As you keep your staff safe during an emergency, take care to ensure that regulatory aspects of your reaction are considered.
The global coronavirus crisis has taught us that an ongoing public health emergency needs to be added to a list of business threats – besides flooding and volcanic ash cloud. Here are three tips for implementing your contingency plans in a manner which reduces compliance risk.
Staff safety – a privacy problem?
Employers are considering a wide range of options to reduce the risk of infection at the workplace. Homeworking and flexible working arrangements can be an effective way to mitigate the risk of staff exposure and presumably you have the appropriate employment and data protection policies and procedures, which permit and govern these types of working arrangements, already in place.
During an emergency, an employer typically enjoys a wide margin of discretion when reorganising its daily operations. In the case of Covid-19, a company might roll out mandatory staff training or require the use of disinfectants. However, the question of probing into the personal circumstances of your staff is more complicated. Can you ask Bob in Finance about his recent family holiday, for the sake of the health and safety of your broader workforce?
What appears to begin with an innocuous question may have considerable ramifications for the employee, if subsequently asked to stay at home, or for you, if the spotlight turns onto your personnel procedures and records.
In essence, conversations with staff about their private lives may constitute a form of monitoring and possibly profiling. A narrow margin of discretion applies to employers in relation to both activities at the workplace and you need to be able to justify your approach.
An employer’s reliance on employees’ consent as a legal basis to process their personal data is problematic. This is because of the perceived unequal power dynamic between an employer and its employees. You need to establish if there is another reason in law to have such discussions and how to appropriately conduct them, as well as taking into account your existing company policies and applying them in a non-discriminatory way.
Just checking the temperature?
You may also be prompted by your staff to investigate a colleague’s flu-like symptoms. This leads you to consider the question of whether you can test his or her temperature at the workplace and/or send him or her to the company’s physician.
At issue here is the fitness to work of the employee and your obligation to protect the workforce, for example, for health and safety or public interest in the area of public health (at the time of writing, no Governmental order has issued on this net issue). You need to ascertain if, why, and how you will implement mandatory legal testing in practice. Again, broader considerations of employment equality, data protection, and privacy laws apply and must be considered. Also, the existence of a crisis does not justify departure from established company policies and best practice.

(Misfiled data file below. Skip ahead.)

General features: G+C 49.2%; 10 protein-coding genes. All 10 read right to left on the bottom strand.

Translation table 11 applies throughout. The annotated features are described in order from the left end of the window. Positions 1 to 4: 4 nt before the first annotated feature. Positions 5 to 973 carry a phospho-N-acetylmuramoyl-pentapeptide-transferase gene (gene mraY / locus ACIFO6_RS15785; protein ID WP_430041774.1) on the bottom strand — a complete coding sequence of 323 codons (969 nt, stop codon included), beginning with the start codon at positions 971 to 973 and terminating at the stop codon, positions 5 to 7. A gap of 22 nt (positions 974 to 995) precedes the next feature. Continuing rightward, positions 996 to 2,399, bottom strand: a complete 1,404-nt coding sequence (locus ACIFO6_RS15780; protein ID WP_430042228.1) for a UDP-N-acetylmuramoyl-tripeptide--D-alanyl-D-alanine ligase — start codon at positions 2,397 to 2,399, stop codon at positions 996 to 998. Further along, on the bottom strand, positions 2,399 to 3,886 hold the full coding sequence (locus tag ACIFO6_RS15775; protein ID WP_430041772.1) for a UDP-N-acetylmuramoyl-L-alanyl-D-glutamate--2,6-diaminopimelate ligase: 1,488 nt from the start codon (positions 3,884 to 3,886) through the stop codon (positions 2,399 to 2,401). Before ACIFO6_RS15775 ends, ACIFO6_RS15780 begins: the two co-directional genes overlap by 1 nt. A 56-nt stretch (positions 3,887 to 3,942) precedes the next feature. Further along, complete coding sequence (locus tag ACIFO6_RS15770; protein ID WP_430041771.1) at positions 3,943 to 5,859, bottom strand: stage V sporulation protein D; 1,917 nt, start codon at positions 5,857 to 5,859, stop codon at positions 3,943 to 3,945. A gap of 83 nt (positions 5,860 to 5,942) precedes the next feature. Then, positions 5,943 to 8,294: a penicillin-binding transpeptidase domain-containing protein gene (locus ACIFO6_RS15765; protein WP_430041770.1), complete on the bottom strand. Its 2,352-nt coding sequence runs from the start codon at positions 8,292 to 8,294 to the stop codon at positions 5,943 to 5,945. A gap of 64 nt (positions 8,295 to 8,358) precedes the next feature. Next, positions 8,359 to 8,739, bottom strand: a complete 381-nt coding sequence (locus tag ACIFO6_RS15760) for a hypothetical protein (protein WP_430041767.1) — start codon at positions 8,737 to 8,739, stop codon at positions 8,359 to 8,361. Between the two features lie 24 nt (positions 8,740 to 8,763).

You should carefully identify the precise lawful basis for your testing and review how you provide sufficient information to your staff on this issue. What will you test, when will you test, who will be tested, who carries out the tests and on the basis of which service contract, what happens with the results, how long will they be retained and what are the consequences?
Existing employee privacy policies and procedures should be reviewed and enhanced, where necessary, to ensure they address any future obligation to conduct health examinations of employees in the case of public health emergencies or generally. Given that health data is highly regulated and these tests are generally considered as intrusive, proceeding with caution is necessary.
Third party disclosure?
In a crisis, you may need to liaise with relevant authorities to ensure the safety of your staff. In the case of Covid-19, for example, you may work with the HSE and/or other state authorities in order to facilitate contact tracing and other public health measures.
However, even in a crisis, you are required to follow compliant procedures. There are a number of preparatory steps you should consider before making any disclosure of staff personal data. For example, satisfy yourself as to the nature and scope of the request, identify only relevant personal data, establish your legal grounds for disclosure, ensure that this legal basis is communicated to staff and ensure any disclosure of personal data is performed in a secure manner. Ensure that your DPO, if applicable, is closely involved in such decisions and that employee privacy is protected in line with laws.
Your duty of care to your workforce includes your duty to treat their personal data, and in particular their medical data, in accordance with your data protection obligations. In a crisis, if in doubt, seek advice prior to any disclosures, and take care that internal communication of such data is limited to those who strictly need to know it.